Part of the confusion may derive from the "fuzziness" subject. Time is not strictly rational in the Greek myths, so why should proportion be firmly fixed? More confusion may be injected in regarding all, as opposed to merely some, of the Titans, being huge. Finally, there is the question of who is and who is not a Titan, and according to whom?
When regarding the size Greek gods, stature influences conception. Zeus is towering per his power, but we regard him as dwarfed by the chthonic giants. Representationally, in the case of the metope, Atlas is of lesser stature than either Athena or Heracles, and representing him as larger would give the wrong impression. Remember that the idea of perspective in art is just starting to develop, and in the dominant tradition, commonly seen in Egypt, relative size of a subject is a function of importance. Note the normal size of the Erymanthian Boar in a reconstruction of another metope from the Temple of Zeus, and this vase depicting the same image. Yet the boar was said to be monstrous in stature, as depicted on this vase. I don't think it's coincidental that the boar is larger when a living threat than it is once vanquished.
Titans are not all the same size
Atlas is assuredly gigantic:
"...crafty Atlas, who knows the full depths of the sea, and holds, himself, the towering pillars which hold apart the earth and sky."
Source: Homer, Odyssey 1.52-54 | English
Unless we conceive of Atlas through the lens of Sun Wu Kong, who flits to the depths of the four seas on a whim, the implication is that Atlas knows the full depths of the seas because his feet rest on the bottom.
"Atlas through hard constraint upholds the wide heaven with unwearying head and arms, standing at the borders of the earth"
Source: Hesiod, Theogony 517-517
When we combine these two early descriptions, it's easy to see why Atlas is regarded as mountainous.
The association with pillars is further reinforced in the architectural atlantes. The lexical entry from the Liddell/Scott reads: Ἄτλαντες, in Architecture, colossal statues as supports for the entablature." This is, in part, a commemoration of Atlas as benefactor, turned to stone to keep the sky from crashing down to earth.
But it's hard to regard such Titans as Leto or Themis as gigantic. (Themis highlights another issue in that she is tricked into making herself tiny so that Zeus, himself a master shapeshifter, can swallow her.)
Epimetheus, generally regarded as the husband of Pandora, must have been man-sized or there would have been problems in the marital bed. (The presumed difference in the size of Loki and Angrboða, by contrast, would seem not to present such difficulties, and calls to mind a certain Almodóvar film;)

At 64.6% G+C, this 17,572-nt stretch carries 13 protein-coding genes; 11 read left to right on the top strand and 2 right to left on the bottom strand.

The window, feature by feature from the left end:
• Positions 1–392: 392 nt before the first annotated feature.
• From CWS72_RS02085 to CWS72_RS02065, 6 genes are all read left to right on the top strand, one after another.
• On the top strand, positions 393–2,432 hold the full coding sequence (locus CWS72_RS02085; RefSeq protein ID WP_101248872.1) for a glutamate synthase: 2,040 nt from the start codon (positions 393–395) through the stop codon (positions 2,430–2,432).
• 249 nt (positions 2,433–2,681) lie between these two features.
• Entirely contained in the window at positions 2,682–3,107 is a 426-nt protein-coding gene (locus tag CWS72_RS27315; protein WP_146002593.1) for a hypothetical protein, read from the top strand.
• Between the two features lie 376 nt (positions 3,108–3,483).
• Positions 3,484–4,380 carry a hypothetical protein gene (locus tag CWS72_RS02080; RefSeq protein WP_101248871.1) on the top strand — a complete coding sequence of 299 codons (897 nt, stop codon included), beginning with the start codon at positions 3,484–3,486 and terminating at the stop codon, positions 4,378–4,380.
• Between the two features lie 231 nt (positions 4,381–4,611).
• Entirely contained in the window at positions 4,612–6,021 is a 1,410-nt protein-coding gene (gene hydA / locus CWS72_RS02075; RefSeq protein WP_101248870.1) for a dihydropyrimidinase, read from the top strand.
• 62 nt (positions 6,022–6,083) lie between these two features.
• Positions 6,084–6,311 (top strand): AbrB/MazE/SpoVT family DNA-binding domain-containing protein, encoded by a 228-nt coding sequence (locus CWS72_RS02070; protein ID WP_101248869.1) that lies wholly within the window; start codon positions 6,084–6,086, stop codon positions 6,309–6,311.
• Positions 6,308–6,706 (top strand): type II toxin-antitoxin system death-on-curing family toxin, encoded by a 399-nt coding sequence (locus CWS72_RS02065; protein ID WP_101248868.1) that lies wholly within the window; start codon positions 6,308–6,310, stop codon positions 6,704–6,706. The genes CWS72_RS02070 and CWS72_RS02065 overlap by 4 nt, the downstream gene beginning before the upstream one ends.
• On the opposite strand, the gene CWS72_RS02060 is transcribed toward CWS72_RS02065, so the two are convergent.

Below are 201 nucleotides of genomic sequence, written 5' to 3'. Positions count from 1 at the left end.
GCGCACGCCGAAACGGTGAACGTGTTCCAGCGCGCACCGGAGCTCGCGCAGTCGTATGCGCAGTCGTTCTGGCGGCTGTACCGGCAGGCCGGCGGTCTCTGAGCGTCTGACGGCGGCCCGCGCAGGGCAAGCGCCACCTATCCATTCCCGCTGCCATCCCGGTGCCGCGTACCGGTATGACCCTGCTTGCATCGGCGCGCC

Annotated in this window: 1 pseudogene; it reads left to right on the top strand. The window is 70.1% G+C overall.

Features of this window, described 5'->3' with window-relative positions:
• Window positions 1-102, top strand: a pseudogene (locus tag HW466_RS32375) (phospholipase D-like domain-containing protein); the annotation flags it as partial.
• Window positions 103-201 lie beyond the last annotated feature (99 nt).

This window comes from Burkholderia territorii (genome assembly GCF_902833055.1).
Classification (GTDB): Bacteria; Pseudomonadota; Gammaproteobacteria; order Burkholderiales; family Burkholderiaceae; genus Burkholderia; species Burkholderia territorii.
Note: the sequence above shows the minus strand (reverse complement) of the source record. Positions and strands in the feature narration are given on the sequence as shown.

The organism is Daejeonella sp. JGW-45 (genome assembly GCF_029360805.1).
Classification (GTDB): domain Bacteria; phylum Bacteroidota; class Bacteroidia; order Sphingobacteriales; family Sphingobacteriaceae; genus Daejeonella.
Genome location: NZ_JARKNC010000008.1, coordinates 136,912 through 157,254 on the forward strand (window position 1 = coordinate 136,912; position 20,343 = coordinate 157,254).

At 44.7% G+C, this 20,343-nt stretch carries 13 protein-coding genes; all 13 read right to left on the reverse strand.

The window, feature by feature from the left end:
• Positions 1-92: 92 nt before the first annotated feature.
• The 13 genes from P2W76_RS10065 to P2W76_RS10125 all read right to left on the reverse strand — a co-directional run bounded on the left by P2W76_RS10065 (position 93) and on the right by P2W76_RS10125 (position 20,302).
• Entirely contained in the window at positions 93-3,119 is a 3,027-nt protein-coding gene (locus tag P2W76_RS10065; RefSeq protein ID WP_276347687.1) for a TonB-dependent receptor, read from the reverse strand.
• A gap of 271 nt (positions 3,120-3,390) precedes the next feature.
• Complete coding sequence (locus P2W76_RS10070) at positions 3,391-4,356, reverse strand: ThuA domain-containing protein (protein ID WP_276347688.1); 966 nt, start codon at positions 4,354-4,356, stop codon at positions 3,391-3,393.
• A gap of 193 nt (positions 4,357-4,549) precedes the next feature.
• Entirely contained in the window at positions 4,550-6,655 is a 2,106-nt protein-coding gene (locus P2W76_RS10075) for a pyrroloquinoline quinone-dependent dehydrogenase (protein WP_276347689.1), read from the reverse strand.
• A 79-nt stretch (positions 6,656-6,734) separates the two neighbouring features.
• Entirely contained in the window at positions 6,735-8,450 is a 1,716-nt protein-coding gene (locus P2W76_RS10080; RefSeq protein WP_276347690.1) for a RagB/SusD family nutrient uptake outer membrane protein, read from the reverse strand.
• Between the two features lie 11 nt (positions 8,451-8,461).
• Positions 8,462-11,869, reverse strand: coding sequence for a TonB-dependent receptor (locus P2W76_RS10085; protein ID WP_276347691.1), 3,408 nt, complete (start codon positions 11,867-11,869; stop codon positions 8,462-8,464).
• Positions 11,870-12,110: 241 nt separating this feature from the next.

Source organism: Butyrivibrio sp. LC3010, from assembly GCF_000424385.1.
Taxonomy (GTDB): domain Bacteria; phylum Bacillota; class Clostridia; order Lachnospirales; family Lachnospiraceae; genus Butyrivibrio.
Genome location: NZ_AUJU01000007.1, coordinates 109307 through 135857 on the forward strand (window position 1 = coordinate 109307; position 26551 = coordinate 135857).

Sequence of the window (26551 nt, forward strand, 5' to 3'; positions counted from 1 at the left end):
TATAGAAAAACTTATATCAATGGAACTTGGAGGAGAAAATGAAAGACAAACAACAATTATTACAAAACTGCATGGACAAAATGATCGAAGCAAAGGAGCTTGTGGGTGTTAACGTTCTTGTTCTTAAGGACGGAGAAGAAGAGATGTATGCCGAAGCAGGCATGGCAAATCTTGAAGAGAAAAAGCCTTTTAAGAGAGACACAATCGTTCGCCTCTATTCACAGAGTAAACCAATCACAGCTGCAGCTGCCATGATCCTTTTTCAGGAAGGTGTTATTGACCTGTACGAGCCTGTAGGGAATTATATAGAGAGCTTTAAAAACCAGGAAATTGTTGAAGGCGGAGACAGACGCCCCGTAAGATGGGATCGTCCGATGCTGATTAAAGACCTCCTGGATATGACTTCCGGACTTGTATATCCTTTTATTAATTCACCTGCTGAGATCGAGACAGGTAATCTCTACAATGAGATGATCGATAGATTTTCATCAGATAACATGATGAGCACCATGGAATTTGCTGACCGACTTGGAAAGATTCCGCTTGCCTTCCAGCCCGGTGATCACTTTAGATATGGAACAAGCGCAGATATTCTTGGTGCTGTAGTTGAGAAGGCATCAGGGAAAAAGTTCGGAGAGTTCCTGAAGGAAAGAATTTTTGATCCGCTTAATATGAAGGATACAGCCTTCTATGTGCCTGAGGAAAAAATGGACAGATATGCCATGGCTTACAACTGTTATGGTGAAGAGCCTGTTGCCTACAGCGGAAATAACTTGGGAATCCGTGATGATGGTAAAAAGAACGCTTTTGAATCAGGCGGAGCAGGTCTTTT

Who is and who is not a Titan, and according to whom?
We're talking about a canon that forms over a millennium in textual form. Later mythographers begin to conflate the Titanomachy and Gigantomachy, and giants with Titans, and the only thing constant is the state of flux.
Creating confusion is the existence of a Titan Pallas and a Giant Pallas. These may be conflated as the former comes from Hesiod, and the latter from Apollodorus, many centuries later. The Apollodorus further conflicts with Euripides' account of who was flayed by Athena during the battle. It's not that one author is right and the other wrong so much as each storyteller has their own take.
There's the question of Typhon. Not officially a Titan, but as the progeny of Gaia and Tartarus (compare to Gaia and Ouranos), Typhon is certainly a similar category of being, with a similar cycle of striving against the Olympians abd being cast down. "In size and strength [Typhon] surpassed all the offspring of Earth." From a modern perspective, influenced by the Harryhausen classic "Clash of the Titans", it's not difficult to see how a being like Typhon, or, in this case, the Kraken, might come to be thought of as a Titan. This may shed some light on both the confusion arising from ancient sources, and the exacerbation of that confusion in the present era per often poorly sourced or misleading information, and suboptimal translations.
In the early accounts, what seems to distinguish Titans is not their size but their early genesis and primal nature.
Hopefully this provides some answers on the question of Atlas in particular, and the Titans in general. Although I heartily agree that not all Titans would have been gigantic, and there is a similar example in Norse mythology, where not all giants seem to be the same size.
The association of great size with the Titans most likely relates partly to Atlas in his role as reluctant, but important, benefactor to mankind, and to Titans like Oceanus and Tethys, who, by their very nature, are titanic indeed.
No one who has witnessed the dawn breaking would conceive of "rosy fingered" Eos as anything but horizon spanning, and even when picturing her in human form, this association would be present. Homer is not being entirely literal when he describes Eos in her chariot riding to Olympus to hearken the day. Homer was a poet first and foremost.
The Titans are widely anthropomorphised, but these primal entities are also at once the things they represent, such as oceans, mountains and the dawn. This parallels the conception of Gaia and Ouranos as literally the earth and sky.